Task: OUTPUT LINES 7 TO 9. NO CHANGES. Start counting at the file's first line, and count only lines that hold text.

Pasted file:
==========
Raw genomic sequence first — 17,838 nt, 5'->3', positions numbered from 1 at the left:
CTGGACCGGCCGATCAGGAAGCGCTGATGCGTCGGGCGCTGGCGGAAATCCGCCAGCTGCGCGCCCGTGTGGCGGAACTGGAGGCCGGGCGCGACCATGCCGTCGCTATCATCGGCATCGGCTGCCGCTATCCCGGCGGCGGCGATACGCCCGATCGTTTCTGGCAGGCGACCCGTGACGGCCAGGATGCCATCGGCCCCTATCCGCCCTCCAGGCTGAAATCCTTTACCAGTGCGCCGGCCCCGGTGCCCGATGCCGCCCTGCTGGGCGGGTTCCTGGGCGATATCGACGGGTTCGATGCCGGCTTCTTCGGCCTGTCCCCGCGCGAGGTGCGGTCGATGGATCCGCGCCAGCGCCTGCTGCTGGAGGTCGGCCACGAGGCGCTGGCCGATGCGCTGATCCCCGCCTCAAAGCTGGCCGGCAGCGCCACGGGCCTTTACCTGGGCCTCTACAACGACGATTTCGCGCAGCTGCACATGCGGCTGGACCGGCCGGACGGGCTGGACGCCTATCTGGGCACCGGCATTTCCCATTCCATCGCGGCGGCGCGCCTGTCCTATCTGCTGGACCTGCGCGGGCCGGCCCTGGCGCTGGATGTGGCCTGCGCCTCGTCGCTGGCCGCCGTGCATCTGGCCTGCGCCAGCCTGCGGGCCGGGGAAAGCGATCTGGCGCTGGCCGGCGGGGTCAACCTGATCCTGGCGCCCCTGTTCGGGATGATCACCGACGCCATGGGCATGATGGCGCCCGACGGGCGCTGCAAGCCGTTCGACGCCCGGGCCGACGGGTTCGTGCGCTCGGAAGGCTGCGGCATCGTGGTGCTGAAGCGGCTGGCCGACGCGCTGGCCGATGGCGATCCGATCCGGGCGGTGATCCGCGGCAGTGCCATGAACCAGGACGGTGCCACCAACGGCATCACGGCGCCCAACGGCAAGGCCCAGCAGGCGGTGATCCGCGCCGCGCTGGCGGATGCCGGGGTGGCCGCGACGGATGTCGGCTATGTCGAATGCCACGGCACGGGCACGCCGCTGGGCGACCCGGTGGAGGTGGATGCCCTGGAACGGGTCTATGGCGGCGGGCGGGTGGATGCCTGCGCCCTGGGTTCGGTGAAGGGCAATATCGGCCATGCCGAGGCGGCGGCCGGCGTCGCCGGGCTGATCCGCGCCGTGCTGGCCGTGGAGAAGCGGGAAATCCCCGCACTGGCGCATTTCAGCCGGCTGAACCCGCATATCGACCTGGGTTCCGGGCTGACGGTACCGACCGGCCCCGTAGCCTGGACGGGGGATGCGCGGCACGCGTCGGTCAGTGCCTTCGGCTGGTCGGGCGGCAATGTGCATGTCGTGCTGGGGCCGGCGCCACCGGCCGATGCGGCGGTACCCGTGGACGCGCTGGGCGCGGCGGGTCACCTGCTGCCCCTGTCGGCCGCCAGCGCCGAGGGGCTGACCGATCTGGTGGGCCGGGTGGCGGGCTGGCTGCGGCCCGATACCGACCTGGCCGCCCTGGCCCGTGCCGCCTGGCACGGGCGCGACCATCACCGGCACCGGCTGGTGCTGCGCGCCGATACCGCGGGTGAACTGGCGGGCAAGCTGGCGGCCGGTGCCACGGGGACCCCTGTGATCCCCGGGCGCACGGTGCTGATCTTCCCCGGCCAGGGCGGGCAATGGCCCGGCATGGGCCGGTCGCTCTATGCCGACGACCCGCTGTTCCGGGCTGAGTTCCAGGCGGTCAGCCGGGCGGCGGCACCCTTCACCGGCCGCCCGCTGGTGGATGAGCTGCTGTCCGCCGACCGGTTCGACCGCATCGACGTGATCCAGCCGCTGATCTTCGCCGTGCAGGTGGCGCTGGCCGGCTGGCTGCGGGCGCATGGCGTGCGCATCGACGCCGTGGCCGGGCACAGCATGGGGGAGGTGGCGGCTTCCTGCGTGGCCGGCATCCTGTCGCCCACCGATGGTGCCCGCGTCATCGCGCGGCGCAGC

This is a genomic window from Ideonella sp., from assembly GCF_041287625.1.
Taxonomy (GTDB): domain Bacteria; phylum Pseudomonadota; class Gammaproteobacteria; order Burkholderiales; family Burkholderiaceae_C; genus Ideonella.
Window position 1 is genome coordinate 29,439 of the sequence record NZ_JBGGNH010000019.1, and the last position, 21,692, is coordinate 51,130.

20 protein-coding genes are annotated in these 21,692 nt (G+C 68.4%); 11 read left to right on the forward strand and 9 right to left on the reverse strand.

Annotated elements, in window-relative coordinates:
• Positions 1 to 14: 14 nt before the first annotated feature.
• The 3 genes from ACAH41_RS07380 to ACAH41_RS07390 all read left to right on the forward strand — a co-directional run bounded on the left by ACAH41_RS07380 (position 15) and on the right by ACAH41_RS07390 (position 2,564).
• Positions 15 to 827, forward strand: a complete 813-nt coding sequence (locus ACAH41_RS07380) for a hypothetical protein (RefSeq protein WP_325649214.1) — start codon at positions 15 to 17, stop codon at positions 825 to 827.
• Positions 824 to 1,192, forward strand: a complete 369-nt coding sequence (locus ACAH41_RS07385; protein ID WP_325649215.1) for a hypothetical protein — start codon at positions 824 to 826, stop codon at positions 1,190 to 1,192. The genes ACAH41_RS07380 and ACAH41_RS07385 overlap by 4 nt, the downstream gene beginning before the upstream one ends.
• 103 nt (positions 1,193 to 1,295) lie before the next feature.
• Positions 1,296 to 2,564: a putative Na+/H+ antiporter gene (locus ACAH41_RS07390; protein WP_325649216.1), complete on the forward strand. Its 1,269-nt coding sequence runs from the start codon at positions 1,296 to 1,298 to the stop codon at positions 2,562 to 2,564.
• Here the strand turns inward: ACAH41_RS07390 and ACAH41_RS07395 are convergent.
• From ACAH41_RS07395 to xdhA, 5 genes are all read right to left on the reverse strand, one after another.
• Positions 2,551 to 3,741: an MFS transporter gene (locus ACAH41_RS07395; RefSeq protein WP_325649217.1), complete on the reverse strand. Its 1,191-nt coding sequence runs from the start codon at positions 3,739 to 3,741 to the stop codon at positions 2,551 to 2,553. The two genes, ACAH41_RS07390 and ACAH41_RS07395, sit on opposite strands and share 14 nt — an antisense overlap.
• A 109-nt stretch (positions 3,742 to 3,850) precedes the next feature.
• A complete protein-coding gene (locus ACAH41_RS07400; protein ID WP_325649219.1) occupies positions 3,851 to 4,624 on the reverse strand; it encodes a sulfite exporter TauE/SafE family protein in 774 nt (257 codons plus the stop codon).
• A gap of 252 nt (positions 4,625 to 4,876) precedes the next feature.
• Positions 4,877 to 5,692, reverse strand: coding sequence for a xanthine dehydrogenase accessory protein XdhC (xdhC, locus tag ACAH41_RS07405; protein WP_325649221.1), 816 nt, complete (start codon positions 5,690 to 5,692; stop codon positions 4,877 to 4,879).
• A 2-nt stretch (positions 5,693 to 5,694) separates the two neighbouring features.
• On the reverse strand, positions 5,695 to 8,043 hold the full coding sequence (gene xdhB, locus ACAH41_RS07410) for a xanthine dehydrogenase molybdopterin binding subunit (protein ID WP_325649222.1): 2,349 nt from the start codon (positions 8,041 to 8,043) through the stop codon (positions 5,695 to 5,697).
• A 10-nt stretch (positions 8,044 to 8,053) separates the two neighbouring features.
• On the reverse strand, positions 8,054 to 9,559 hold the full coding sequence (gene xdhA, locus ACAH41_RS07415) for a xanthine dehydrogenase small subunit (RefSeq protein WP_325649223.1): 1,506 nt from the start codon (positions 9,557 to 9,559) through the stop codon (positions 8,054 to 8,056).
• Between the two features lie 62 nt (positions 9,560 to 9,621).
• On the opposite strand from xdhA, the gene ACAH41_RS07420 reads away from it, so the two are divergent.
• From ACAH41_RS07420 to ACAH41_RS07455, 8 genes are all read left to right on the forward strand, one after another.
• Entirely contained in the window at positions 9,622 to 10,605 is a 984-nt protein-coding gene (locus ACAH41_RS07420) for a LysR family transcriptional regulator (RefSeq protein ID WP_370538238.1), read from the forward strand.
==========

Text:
Annotated elements, in window-relative coordinates:
• Positions 1 to 14: 14 nt before the first annotated feature.
• The 3 genes from ACAH41_RS07380 to ACAH41_RS07390 all read left to right on the forward strand — a co-directional run bounded on the left by ACAH41_RS07380 (position 15) and on the right by ACAH41_RS07390 (position 2,564).